Robert (1968) Michael (1974)
(photos from Meeropol, We Are Your Sons)
Michael and Robert Meeropol are the sons of Ethel and Julius Rosenberg. The two boys were just 7 and 3 years old when their parents were arrested for espionage.
During the trial and the various appeals of their parents the boys had no home of their own. When Ethel Rosenberg was arrested the children were sent to live with Tessie Greenglass, Ethel's mother. Tessie Greenglass was unable to take care of the boys, and after staying with her for three months they were moved to the Hebrew Children's Home. Sophie Rosenberg, Julius' mother removed Michael and Robert from the shelter after they had been there for several months. She decided to take care of the boys herself. During this time Michael and Robert were allowed to visit their parents in Sing Sing prison. After about one year with their paternal grandmother the boys were forced to relocate once again, this time moving in with the Bach family, friends of the Rosenbergs, who lived in New Jersey.
On June 14, 1953 Michael and Robert traveled to Washington, D.C. to appeal for their parents lives to be spared. The Rosenbergs' will named their attorney, Manny Bloch, as guardian of the boys. Bloch placed the Rosenberg's children with Abel and Anne Meeropol, and in 1957 the couple legally adopted the boys. (Abel Meeropol, incidentally, wrote the music and lyrics for "Strange Fruit," a haunting song about lynching. The song became a Billie Holliday trademark. Time Magazine recently picked "Strange Fruit" as "the song of the century.") With a new family and a new last name the boys were able to try to live a normal life. They kept the identity of their parents a secret from all but their closest friends.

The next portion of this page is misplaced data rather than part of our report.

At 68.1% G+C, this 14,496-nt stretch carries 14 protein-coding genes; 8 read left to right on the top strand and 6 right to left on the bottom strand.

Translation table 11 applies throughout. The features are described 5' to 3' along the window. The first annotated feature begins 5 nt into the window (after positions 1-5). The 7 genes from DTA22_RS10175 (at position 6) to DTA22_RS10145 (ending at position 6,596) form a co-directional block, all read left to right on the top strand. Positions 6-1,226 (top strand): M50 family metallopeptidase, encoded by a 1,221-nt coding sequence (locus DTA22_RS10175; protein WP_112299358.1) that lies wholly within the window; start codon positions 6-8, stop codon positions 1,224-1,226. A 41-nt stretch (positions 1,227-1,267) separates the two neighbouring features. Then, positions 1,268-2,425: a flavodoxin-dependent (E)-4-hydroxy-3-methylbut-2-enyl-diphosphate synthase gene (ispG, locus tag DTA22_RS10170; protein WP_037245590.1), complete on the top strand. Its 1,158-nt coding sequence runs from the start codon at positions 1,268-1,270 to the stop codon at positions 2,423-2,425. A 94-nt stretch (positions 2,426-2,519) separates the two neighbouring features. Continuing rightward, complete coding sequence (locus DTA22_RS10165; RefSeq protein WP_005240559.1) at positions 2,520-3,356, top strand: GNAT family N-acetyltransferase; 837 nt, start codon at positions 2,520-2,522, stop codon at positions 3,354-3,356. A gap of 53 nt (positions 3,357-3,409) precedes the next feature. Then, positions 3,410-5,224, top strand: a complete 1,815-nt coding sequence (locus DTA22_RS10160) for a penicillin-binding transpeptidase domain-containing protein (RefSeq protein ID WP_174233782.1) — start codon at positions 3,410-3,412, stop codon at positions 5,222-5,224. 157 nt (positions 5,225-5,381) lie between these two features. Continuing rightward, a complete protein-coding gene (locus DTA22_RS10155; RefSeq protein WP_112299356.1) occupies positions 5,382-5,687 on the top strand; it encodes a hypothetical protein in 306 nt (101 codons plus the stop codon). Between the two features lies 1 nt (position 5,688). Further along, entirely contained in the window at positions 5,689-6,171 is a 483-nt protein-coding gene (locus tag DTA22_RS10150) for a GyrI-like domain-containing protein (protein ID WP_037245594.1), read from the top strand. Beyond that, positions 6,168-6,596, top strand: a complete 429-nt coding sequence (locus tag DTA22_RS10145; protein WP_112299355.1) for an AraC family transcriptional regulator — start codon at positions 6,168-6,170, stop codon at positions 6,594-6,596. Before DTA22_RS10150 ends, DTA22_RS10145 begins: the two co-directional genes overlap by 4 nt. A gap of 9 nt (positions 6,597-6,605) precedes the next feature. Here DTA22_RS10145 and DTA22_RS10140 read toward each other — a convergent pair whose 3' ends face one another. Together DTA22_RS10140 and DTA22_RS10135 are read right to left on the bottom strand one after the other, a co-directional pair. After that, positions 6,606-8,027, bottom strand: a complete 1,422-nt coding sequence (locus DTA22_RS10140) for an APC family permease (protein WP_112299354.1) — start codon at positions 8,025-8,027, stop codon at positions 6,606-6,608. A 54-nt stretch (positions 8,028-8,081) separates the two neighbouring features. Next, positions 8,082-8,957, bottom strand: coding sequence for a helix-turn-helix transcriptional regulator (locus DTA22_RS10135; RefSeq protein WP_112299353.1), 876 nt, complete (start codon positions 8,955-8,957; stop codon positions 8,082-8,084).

Michael attended Swarthmore and later Kings College at Cambridge, England where he studied economics. Robert studied at Earlham College in Richmond, Indiana then transferred to Michigan University. Like their parents both Michael and Robert became very interested in politics, especially leftist politics. Robert in particular became active in the anti-war effort.
During the 1970's the Meeropol's became more open about their biological parent's identity. Using the Freedom of Information Act they were able to obtain previously undisclosed documents related to their parent's case, documents that they felt showed their parents innocence. In 1975, they authored We Are Your Sons, a book detailing their experience as sons of the Rosenbergs, as well as proclaiming the innocence of their parents. Michael Meeropol edited The Rosenberg Letters in 1994. Robert is a lecturer and creator of the Rosenberg Fund for Children.
In 2008, following Morty Sobell's admission that he spied for the Soviets, Michael and Robert Meeropol finally came to terms with their father's guilt.